Stride analysis

The stride analysis variables most commonly used to describe a gait pattern:


Step Length (cm) 7966
Stride Length (cm) 158132
Cadence (steps/min) 117 (60-132) 117 (60 132
Velocity (m/sec) 1.541.31
Walking Base (cm) 8.17.1
Foot angle 7 6

Values for men adapted from Murray, Drought, & Kory (1964).
Values for women from Murray, Kory, & Sepic, (1970).

Stride analysis data are available for children in work by Sutherland, Olshen, Biden, & Wyatt (1988).

Stride analysis has an advantage in that its techniques are standardized and reasonably reliable (Stuberg, Colerick, & Blanke, 1988). Improvements in stride analysis also correlate with improvements in a person's functional ambulation (Holden, Gill, & Magliozzi, 1984).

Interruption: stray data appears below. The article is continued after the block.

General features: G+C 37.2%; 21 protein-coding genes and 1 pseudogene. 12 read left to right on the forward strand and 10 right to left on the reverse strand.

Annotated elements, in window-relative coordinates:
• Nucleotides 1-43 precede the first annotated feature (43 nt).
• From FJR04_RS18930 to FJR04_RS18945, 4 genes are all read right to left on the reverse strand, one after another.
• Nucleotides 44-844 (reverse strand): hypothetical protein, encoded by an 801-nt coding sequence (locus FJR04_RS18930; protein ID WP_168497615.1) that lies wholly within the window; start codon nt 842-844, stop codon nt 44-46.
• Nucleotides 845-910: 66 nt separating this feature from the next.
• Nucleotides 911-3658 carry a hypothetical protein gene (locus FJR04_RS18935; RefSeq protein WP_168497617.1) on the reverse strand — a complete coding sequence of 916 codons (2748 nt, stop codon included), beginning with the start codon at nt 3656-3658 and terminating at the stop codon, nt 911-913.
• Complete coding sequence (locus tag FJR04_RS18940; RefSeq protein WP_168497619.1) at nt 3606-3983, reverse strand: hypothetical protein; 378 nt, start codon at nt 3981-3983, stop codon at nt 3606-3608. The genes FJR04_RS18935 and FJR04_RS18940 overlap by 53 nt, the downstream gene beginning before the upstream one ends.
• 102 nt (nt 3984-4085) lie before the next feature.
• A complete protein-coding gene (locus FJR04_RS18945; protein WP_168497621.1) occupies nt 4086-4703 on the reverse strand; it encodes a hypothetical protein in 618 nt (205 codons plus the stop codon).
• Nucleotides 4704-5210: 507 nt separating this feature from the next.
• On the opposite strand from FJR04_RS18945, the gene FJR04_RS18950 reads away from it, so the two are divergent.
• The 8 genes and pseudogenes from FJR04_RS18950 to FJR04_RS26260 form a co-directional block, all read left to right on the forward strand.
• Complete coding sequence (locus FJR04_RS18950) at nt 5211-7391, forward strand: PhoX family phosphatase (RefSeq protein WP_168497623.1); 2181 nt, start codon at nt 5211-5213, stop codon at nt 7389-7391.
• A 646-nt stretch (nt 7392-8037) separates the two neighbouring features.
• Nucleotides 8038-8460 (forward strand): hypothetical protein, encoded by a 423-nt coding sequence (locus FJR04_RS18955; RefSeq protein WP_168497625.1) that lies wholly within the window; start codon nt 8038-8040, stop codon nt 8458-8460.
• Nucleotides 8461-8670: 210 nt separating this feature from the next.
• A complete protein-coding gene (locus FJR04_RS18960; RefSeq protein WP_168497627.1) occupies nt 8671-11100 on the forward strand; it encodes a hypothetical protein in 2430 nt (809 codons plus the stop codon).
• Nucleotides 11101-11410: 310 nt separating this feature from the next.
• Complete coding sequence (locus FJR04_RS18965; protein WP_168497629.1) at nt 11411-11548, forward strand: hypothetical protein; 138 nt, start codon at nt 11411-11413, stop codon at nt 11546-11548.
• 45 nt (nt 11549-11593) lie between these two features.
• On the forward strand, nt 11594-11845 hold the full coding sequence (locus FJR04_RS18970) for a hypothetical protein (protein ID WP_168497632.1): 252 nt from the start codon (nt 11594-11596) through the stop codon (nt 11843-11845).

References Holden, M.K., Gill, K.M., & Magliozzi, M.R. (1984). Clinical gait assessment in the neurologically impaired: Reliability and meaningfulness. Physical Therapy, 64, 35-40. A good introduction to issues of reliability in our attempts to describe gait deficits objectively.

Murray, M.P., Drought, A.B., & Kory, R.C. (1964). Walking patterns of normal men. Journal of Bone & Joint Surgery, 46A, 335-360.

Murray, M.P., Kory, R.C., & Sepic, S.B. (1970). Walking patterns of normal women. Archives of Physical Medicine and Rehabilation, 51, 637-650.

Stuberg, W.A., Colerick, V.L., & Blanke, D.J. (1988). Comparison of clinical gait analysis method using videography and temporal-distance measures with 16-mm cinematography. Physical Therapy, 68,1221-1225.

Last updated 4-24-02 ©Dave Thompson PT